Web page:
¶ 3 Leave a comment on paragraph 3 0 Building capacity for data management services may also advance related or broader research library goals. One of these is enabling a conceptual shift away from viewing libraries as primarily collections-oriented repositories of information toward viewing them as service providers that actively support the exchange of ideas and knowledge across the disciplines (Gold 2010). Institutional repositories, many of which have been underpopulated to date, may be reconceived as data warehouses (Gold 2010). There is a fear that publishers or information vendors may step in to provide data services and then charge universities high fees to access the data generated (Soehner, Steeves, and Ward 2010). Demonstrating institutional management that mitigates such budgetary constraints parallels and reinforces related open access goals. Finally, movement in this area may create new opportunities to build close working relationships between library staff and researchers (Gold 2010). This would redirect library futures away from some of the more marginalized scenarios that might be imagined from Ithaka’s faculty surveys (Schonfeld and Housewright 2010) and OCLC’s Research Libraries, Risk and Systemic Change (Michalko, Malpas, and Arcolio 2010).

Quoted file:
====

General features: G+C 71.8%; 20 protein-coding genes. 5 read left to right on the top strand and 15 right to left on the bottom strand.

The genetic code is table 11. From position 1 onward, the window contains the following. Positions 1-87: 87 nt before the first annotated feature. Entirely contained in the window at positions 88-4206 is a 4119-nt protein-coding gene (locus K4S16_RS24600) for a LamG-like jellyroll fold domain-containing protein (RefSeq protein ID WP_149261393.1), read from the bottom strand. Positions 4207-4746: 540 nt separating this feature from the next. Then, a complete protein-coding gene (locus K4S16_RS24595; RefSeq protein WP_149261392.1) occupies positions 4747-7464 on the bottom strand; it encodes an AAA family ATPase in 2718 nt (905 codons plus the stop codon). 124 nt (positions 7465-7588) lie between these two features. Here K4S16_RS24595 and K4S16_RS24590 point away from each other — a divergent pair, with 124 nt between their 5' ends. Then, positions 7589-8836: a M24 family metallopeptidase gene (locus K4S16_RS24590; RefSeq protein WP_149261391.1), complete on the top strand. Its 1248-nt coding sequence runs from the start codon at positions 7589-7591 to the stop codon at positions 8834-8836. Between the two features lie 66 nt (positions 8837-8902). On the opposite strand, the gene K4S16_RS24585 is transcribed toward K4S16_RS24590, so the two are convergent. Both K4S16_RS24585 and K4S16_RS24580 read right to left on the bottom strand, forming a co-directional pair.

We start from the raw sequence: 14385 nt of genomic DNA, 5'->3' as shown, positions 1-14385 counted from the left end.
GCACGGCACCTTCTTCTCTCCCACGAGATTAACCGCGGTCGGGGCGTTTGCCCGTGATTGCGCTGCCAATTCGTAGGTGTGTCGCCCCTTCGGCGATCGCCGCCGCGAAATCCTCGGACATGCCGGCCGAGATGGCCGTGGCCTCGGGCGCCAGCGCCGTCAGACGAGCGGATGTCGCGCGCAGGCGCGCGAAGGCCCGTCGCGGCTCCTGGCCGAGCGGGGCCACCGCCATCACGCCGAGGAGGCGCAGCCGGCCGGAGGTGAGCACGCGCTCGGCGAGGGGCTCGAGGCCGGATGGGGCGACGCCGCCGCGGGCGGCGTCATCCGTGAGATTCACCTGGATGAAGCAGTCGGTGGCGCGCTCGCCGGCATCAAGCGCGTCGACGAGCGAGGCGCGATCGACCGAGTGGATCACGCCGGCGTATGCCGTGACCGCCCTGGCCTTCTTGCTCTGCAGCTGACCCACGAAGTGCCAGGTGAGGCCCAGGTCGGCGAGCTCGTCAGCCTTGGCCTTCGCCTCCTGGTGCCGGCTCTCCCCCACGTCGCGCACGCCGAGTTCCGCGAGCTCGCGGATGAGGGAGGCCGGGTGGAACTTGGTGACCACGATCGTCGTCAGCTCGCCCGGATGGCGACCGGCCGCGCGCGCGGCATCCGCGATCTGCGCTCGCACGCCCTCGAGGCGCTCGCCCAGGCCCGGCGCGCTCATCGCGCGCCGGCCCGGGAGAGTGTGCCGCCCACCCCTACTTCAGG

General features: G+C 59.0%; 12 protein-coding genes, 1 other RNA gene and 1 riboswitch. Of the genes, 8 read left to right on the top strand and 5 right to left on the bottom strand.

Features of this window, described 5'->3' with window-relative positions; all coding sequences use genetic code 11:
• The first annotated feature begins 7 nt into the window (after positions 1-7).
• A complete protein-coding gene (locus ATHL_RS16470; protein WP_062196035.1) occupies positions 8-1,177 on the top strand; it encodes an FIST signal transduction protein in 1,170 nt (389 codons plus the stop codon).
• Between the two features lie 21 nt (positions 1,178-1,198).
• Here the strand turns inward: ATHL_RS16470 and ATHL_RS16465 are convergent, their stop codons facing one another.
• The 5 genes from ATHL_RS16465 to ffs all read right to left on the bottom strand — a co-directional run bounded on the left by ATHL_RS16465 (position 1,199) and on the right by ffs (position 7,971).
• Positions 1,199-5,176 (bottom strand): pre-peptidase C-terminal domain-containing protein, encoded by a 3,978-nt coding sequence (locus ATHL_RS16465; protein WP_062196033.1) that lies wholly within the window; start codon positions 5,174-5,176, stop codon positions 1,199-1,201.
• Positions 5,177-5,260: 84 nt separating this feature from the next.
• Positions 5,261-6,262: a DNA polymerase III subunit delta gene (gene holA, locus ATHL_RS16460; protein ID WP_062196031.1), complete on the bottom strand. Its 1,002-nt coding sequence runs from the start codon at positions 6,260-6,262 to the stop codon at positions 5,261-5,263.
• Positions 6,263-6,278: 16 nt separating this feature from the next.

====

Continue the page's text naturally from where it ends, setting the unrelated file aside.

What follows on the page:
¶ 4 Leave a comment on paragraph 4 0 Reports on developing data management services also reveal the shoals, troughs, and currents to be encountered in navigating the sea of research data. The research enabled by the cyberinfrastructure can be massive in scale, conducted by researchers spread across multiple institutions, and require grid computing capabilities. Creating order and stability across this ecosystem will not be accomplished by individual libraries. It is likely that a small number of research libraries, in concert with government bodies, professional organizations, and industry, will have roles in developing strategies and economic models for supporting large-scale networked research (Gold 2010). These are likely to be the libraries involved in the DataNet program. The size of the DataNet awards, $20 million each over a five-year period, recognizes the scope of the investment needed to embed storage and curatorial services and tools into the cyberinfrastructure. NSF expectations are high: “Proposals must cross more than one domain, involve diverse content, and address issues of sustainability. They should integrate library and archival science, computer science, and other scientific domains. Proposals should push the frontiers. Key issues include who are the users now and who might they be in the future. . . . Projects must provide for full life-cycle management, including data deposition and acquisition; data curation; metadata management; privacy and security; data discovery, access and dissemination; data interoperability and integration; data evaluation and visualization; related research; and education and training activities. Community and user input must be collected and assessed” (Spengler 2009). Funded projects must accomplish all of the goals of successful data management and curation in support of big, networked research. Their success will lay the groundwork for wider involvement. Most libraries will build on this work in support of data curation needs. It is equally clear that this will need to be done collaboratively; the scale of the issues is too great in most cases to promote institutional solutions.